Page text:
Tuesday, 6 July 2010


*Guest post by Tim*

It is rare to find 'the one' meant for you. Someone who stands out from the crowd, has a bit of an attitude, plenty of personality and who is exciting to be around. So when you do find her, you should cherish her, treat her properly and remain faithful.

I thought I had that with Ardbeg Ten, the punchy little malt from the Inner Hebrides. She offers a brilliant mix of a toffee, creamy and salty nose with plenty of iodine. The taste is sweet before a rush of peat hits your tongue followed by a waft of tobacco smoke which lingers on the palate. The problem is that curiosity so often gets the better of us. Bluntly, if she is tasty, then what are her sisters like?

A visit to Ardbeg’s home on the island of Islay, and a distillery tour (left), provided just the opportunity for a little, um, experimentation. But then came a classic male mistake. The tour guide laid out all the malts and I went for the one with the promise of immediate gratification. The latest expression of Ardbeg Supernova boasts phenolic levels of 100 ppm, around twice the level of the Ardbeg Ten. This is irresistible to any lover of peaty malts. The nose was surprisingly underwhelming. In the mouth the smoky peat was there and a little pepper too. But there was little more. At £80 a bottle, she’s an expensive date but doesn’t offer up as much as you might hope.

Then came the real treat: Ardbeg Uigeadailnamed after the loch that provides the distillery’s water. It includes some spirit aged in sherry butts as well as bourbon casks. The nose was Christmas cake and wood smoke. The flavours in the mouth were rich and luscious but all of the fantastic peaty flavours were still there. The tastes lingered long after the liquid was gone.
So it was time to look at one of the younger sisters. We were offered up Still Young, a perky little nine-year old and part of a series charting the development of the classic Ardbeg Ten. The toffee, the salt, the peat were all there. At 56.2% ABV she should have packed a few more flavours, but in the end there was little to make her stand out from her 10 year-old sibling.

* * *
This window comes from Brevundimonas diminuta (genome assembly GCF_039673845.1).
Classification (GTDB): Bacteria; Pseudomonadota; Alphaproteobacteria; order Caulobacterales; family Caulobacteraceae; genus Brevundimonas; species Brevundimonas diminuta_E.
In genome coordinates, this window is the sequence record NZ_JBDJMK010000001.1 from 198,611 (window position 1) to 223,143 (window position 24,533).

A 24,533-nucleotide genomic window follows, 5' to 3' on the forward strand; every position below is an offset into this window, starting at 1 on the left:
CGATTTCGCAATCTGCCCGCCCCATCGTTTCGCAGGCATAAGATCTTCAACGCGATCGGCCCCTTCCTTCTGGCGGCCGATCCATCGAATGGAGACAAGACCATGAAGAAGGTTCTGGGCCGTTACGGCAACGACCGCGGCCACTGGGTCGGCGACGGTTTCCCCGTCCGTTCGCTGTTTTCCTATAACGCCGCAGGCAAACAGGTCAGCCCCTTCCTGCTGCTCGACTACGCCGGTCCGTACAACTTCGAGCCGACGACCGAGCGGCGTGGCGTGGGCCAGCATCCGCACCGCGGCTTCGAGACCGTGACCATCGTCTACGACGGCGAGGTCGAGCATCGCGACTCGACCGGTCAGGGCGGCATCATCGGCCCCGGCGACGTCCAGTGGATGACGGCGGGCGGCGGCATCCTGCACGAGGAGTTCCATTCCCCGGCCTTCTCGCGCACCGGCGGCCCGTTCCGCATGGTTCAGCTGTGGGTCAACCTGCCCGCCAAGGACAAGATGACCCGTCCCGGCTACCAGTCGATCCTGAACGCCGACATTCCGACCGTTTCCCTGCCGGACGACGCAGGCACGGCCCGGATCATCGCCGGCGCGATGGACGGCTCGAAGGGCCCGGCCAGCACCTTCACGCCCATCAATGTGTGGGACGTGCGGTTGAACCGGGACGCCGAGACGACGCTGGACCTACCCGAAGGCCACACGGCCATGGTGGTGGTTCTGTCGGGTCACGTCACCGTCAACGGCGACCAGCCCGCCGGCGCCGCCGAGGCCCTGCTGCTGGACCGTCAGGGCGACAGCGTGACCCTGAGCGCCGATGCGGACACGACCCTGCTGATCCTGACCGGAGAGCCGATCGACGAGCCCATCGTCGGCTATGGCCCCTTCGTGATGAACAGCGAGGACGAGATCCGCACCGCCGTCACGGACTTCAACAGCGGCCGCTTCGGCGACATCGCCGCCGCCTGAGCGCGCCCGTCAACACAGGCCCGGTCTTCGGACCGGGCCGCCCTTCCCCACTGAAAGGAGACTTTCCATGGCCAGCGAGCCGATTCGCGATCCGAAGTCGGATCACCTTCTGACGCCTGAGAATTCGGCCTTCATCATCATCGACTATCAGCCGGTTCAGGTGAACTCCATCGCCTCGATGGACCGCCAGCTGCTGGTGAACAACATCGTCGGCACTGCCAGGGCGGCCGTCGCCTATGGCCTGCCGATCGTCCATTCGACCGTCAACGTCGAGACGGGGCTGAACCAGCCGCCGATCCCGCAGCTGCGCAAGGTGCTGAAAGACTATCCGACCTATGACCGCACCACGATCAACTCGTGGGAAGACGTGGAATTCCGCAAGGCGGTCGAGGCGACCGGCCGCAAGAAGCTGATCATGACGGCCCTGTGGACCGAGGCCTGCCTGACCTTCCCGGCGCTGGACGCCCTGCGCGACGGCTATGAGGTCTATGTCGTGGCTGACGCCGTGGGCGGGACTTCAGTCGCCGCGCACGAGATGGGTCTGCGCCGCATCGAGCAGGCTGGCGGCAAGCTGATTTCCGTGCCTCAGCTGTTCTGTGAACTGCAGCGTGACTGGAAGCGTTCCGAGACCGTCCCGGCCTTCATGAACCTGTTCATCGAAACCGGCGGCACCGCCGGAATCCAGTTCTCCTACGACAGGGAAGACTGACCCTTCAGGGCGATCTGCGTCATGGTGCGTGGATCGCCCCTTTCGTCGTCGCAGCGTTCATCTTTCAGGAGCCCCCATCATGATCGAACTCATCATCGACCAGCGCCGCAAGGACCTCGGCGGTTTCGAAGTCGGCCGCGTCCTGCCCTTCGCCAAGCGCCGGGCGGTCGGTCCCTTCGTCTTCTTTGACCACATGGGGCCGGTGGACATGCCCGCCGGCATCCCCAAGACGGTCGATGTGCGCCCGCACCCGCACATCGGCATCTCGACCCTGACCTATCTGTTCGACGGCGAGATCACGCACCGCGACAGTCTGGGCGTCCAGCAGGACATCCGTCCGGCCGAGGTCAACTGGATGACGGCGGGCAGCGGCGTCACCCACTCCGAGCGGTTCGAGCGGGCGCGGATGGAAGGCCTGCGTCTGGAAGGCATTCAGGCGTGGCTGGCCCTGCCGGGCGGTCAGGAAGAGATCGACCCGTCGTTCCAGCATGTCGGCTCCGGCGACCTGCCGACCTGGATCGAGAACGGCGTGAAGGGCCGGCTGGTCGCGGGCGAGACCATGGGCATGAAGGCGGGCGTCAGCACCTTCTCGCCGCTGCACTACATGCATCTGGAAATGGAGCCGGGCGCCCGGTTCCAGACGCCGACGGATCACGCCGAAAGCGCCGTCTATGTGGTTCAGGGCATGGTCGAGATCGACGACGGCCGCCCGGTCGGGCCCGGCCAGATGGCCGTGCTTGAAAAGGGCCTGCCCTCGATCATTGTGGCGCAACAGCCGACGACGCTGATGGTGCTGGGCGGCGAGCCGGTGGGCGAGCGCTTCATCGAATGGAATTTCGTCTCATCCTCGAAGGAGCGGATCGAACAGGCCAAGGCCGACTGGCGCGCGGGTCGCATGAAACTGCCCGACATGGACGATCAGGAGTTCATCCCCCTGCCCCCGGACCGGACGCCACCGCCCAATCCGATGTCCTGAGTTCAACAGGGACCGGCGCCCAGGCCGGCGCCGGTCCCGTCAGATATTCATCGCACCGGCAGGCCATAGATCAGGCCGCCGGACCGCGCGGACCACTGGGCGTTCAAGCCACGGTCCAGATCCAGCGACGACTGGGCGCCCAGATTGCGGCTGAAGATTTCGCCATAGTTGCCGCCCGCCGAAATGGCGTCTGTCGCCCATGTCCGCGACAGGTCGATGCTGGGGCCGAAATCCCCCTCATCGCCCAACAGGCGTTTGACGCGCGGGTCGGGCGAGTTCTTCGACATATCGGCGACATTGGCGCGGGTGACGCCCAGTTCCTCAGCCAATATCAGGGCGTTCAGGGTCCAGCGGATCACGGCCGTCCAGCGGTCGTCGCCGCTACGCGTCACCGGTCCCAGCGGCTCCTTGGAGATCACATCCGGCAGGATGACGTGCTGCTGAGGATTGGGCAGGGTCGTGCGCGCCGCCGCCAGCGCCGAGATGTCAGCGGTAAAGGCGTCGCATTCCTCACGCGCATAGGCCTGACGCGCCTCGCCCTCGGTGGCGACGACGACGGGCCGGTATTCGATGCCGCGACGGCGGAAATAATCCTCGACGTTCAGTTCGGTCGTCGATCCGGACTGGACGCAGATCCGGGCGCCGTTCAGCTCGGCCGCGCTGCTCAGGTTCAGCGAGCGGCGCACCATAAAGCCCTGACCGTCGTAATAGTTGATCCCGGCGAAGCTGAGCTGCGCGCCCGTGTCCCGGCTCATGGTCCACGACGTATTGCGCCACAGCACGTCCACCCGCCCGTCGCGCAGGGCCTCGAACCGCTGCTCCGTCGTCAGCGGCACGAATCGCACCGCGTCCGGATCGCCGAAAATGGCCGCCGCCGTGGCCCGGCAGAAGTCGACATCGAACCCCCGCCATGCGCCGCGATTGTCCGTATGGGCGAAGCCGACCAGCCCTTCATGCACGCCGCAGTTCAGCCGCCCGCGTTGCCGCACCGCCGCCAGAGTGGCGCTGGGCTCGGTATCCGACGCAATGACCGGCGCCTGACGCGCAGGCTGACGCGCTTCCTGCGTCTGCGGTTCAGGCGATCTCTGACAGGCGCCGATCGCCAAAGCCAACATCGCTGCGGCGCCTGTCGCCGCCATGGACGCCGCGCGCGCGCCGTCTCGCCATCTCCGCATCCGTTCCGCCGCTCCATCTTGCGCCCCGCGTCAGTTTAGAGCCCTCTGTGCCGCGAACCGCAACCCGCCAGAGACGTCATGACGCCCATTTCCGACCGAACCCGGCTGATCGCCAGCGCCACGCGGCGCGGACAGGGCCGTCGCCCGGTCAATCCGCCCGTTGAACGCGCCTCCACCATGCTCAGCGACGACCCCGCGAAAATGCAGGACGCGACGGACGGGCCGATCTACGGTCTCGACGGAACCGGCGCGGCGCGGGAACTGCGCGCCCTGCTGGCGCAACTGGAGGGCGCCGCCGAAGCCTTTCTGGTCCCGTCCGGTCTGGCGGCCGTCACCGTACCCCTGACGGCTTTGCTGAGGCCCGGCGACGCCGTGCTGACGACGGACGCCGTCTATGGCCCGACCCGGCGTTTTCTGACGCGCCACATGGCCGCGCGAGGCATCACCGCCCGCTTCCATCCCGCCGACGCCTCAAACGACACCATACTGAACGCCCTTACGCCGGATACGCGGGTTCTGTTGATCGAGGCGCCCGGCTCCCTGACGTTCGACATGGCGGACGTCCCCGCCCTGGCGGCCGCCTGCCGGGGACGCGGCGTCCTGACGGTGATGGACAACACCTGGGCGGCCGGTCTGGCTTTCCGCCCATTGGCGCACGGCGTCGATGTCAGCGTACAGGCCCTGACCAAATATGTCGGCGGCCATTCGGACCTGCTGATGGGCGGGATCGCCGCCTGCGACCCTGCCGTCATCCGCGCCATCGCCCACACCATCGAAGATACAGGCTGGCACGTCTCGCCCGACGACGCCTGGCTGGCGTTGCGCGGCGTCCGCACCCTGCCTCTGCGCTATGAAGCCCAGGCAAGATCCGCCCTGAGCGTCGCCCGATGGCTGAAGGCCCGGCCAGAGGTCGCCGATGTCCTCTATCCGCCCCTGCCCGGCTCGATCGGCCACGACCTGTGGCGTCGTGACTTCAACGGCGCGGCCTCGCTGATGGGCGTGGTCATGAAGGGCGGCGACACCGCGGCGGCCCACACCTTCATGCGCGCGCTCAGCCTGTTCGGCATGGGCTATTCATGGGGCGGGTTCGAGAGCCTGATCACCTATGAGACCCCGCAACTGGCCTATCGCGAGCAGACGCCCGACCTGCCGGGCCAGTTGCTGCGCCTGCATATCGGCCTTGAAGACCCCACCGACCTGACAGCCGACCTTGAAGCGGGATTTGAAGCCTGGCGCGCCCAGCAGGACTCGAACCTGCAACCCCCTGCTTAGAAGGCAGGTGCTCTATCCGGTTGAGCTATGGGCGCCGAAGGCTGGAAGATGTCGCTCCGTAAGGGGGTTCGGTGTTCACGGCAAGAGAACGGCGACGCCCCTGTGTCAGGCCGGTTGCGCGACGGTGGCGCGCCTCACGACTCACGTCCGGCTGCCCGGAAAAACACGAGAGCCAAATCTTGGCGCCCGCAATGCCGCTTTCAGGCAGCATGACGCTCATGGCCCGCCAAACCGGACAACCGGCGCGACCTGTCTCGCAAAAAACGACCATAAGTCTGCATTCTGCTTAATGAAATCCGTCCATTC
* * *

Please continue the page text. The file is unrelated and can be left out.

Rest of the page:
By comparison, Ardbeg Corryvreckan, which included spirit aged in French oak casks, lacked a certain pizazz. She gave little away on the nose aside from a hint of cut grass. In the mouth the whisky tasted summery and somewhat dry with a white wine feel. Perhaps trying the Corryvreckan after the Uigeadail is akin to sipping gaspacho after chocolate pudding. She just wasn’t right for the mood. Likewise Rollercoaster, a bit of a gimmick of a whisky incorporating ten casks, one from each year from 1997. She was pleasant but tasted thinner than the ten-year and, in the end, was nothing special.

So after these dalliances, did I return back to Ardbeg Ten, a little shamefaced but with renewed loyalty? Yes and no. Ardbeg is still at the front of my drinks cupboard but sitting next to her in filial harmony is a bottle of Ardbeg Uigeadail for those occasions when only something a little spicier will do.


  1. Top post - when can we go back?! Look out for a Whisky Squad Ardbeg tasting session later this year.

  2. I absolutely love your reviews and descriptions.

    I just bought a bottle of Ardbeg Uigeadail, and very much looking forward to it.